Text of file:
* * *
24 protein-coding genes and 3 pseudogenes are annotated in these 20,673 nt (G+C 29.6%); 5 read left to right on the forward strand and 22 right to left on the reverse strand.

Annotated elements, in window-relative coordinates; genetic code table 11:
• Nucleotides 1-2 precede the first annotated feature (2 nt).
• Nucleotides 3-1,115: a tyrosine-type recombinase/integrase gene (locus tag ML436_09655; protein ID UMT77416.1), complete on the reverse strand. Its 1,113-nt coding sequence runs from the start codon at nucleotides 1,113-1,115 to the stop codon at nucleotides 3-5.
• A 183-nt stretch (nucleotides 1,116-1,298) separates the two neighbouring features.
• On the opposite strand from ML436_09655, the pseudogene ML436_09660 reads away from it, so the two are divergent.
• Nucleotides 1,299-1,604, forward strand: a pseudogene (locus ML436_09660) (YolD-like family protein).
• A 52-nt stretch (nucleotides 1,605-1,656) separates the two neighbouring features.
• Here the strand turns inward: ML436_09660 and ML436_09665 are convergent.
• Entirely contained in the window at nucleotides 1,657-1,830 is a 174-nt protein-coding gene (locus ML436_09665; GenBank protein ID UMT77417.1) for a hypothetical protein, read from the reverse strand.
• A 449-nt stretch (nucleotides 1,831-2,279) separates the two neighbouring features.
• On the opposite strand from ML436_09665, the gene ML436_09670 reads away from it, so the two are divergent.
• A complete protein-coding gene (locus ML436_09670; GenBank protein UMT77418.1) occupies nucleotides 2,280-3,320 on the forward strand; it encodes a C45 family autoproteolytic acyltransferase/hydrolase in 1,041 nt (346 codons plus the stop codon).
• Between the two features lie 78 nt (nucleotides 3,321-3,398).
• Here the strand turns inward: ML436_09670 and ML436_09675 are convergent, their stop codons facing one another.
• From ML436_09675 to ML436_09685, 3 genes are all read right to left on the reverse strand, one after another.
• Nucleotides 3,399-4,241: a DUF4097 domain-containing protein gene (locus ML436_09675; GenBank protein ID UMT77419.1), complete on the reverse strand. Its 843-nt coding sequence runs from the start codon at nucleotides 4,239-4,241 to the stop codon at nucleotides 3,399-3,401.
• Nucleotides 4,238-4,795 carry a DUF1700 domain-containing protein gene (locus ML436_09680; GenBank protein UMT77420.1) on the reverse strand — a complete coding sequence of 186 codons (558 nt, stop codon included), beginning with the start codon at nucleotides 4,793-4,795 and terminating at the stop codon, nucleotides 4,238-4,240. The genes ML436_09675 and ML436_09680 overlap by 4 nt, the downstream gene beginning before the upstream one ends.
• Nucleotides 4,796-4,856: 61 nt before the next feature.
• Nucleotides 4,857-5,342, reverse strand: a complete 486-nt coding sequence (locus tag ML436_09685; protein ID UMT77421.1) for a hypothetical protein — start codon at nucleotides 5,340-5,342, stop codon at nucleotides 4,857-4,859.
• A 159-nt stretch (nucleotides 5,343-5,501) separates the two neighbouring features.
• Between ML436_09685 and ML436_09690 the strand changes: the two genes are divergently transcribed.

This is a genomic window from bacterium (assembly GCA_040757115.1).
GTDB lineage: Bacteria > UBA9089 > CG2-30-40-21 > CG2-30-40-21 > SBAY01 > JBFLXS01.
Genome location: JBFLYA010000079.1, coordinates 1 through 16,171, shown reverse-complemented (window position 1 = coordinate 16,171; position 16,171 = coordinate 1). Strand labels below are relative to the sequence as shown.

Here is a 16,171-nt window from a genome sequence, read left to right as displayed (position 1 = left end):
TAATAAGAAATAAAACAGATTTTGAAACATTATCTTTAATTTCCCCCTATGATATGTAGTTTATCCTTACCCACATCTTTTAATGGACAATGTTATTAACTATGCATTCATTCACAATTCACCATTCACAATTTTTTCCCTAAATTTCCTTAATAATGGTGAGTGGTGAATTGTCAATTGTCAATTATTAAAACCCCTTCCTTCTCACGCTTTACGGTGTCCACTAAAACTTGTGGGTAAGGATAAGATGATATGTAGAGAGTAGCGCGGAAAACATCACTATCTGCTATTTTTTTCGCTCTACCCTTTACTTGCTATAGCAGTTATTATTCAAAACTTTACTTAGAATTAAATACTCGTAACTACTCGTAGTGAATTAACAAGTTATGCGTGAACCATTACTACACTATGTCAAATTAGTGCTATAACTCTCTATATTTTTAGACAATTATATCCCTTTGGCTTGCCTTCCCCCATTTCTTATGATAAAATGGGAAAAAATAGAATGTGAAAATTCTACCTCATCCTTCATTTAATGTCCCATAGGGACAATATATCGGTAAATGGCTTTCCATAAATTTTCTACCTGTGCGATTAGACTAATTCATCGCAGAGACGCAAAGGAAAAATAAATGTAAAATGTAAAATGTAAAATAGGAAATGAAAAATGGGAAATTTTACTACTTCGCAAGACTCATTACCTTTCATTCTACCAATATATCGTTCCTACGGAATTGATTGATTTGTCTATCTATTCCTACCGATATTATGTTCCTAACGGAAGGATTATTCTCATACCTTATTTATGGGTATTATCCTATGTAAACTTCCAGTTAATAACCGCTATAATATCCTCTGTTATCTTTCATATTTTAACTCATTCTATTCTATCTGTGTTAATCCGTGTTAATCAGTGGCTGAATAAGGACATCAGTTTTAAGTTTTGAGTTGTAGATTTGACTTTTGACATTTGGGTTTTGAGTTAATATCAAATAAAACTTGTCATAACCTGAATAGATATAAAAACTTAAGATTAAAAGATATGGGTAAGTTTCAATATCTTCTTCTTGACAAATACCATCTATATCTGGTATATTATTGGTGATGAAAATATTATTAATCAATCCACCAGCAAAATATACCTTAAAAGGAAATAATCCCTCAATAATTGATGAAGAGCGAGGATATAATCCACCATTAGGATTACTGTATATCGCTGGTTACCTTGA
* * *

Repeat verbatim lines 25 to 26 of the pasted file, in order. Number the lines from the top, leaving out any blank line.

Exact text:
Genome location: JBFLYA010000079.1, coordinates 1 through 16,171, shown reverse-complemented (window position 1 = coordinate 16,171; position 16,171 = coordinate 1). Strand labels below are relative to the sequence as shown.

Here is a 16,171-nt window from a genome sequence, read left to right as displayed (position 1 = left end):